The Wena Wrist Pro does not even have motion alerts. They are the gentle drops that you get even from the simplest Fitbit, from the Garmin, or practically from any fitness tracker on the market, to take a few more steps every hour if you're sitting for too long.

Sony Wena Wrist Pro Review

Tracked fitness comparison: Sony Wena Wrist Pro (left) and Fitbit Charge 3 (right)

We don't even trust the Sony step counting algorithm, which often comes very close to the steps counted by a Fitbit Charge with which we compared it. While everyone tends to count steps a little differently, at least trust Fitbit to consistently count. But unfortunately, the difference between the two counting points varied wildly from day to day.

Sony Wena Wrist Pro Review

Comparative sleep comparison: Sony Wena Wrist Pro (left) and Fitbit Charge 3 (right)

It is a similar case with sleep monitoring. The implementation of Wena Wrist Pro is maximally rudimentary, just record the time spent in light sleep or heavy sleep. Nothing for the time spent in REM or awake during the night. Even the total duration of sleep has often been overestimated.

Read this: The best fitness trackers

All this information is included in the Wena app but is not presented in the most attractive way. It's a rather gray gray affair.

Sony Wena Wrist Pro: notifications and extras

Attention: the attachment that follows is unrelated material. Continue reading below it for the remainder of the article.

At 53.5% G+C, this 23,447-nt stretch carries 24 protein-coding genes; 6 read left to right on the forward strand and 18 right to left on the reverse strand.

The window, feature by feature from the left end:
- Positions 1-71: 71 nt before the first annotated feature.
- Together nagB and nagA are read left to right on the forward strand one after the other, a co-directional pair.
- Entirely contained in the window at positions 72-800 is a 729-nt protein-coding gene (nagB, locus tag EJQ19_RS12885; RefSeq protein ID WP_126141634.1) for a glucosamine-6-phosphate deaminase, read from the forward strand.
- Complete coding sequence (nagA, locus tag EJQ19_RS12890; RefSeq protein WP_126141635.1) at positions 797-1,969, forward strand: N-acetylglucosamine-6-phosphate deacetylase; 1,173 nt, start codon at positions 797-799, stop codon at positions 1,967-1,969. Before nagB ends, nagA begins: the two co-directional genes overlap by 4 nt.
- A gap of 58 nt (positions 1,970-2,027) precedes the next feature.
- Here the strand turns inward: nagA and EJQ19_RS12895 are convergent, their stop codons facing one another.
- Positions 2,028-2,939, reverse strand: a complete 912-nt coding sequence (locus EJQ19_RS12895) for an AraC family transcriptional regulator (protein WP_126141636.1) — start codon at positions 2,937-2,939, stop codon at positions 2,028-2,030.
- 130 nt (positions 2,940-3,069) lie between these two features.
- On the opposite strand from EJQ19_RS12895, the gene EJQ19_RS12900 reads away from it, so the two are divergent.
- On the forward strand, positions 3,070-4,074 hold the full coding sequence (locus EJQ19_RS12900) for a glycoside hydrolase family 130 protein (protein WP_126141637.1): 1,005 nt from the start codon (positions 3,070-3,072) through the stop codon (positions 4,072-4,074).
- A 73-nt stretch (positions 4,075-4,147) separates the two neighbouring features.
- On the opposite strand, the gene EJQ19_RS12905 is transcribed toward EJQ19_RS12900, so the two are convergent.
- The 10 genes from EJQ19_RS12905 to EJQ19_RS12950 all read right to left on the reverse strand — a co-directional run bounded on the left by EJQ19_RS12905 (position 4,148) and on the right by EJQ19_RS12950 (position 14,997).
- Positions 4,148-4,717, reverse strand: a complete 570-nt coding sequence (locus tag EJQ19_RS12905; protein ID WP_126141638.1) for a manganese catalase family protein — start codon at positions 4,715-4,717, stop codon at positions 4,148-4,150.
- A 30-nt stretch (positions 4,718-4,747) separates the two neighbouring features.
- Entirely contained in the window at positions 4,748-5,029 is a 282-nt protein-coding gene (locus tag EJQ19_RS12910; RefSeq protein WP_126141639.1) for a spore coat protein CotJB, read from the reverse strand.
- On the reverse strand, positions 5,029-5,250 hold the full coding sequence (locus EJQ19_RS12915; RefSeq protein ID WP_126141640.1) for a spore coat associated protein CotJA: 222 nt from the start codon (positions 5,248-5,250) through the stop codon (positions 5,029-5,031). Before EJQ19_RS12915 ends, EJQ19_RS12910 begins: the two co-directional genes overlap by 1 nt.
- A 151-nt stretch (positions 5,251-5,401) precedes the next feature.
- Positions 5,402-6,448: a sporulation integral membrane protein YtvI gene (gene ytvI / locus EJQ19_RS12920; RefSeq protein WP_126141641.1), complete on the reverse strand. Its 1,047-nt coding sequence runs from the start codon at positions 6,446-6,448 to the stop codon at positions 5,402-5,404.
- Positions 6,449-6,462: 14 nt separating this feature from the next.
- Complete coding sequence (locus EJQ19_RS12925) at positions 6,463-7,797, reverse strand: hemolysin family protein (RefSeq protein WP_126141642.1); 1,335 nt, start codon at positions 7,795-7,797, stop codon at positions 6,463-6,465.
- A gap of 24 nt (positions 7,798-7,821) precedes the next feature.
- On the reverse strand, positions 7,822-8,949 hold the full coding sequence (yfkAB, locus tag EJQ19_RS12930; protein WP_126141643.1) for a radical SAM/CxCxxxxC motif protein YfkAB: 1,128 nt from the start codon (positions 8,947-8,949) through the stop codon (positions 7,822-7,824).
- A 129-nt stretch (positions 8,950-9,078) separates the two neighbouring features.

Sony Wena Wrist Pro Review

Beside the Wena Wrist Pro OLED display is a small LED status light, which can flash in a range of different colors. You can associate it with different apps in the Wena app, so you can immediately find out which app sent a notification to your wrist. This is the kind of discreet notification that the Wena Wrist Pro does well.

Regarding the display of any information from your notifications, the small display limits how much can actually be shown. However, you don't want to read an entire WhatsApp message from this screen, not that you could, since there is a limit to the length of a notification before it is interrupted.

Sony Wena Wrist Pro Review

It's a little annoying not being able to adjust the scroll speed as it may take a long time to get useful information. Get a WhatsApp message as an example. It will show the sender's name, then the group name, before actually displaying the message that was sent, while you are waiting for it to scroll horizontally.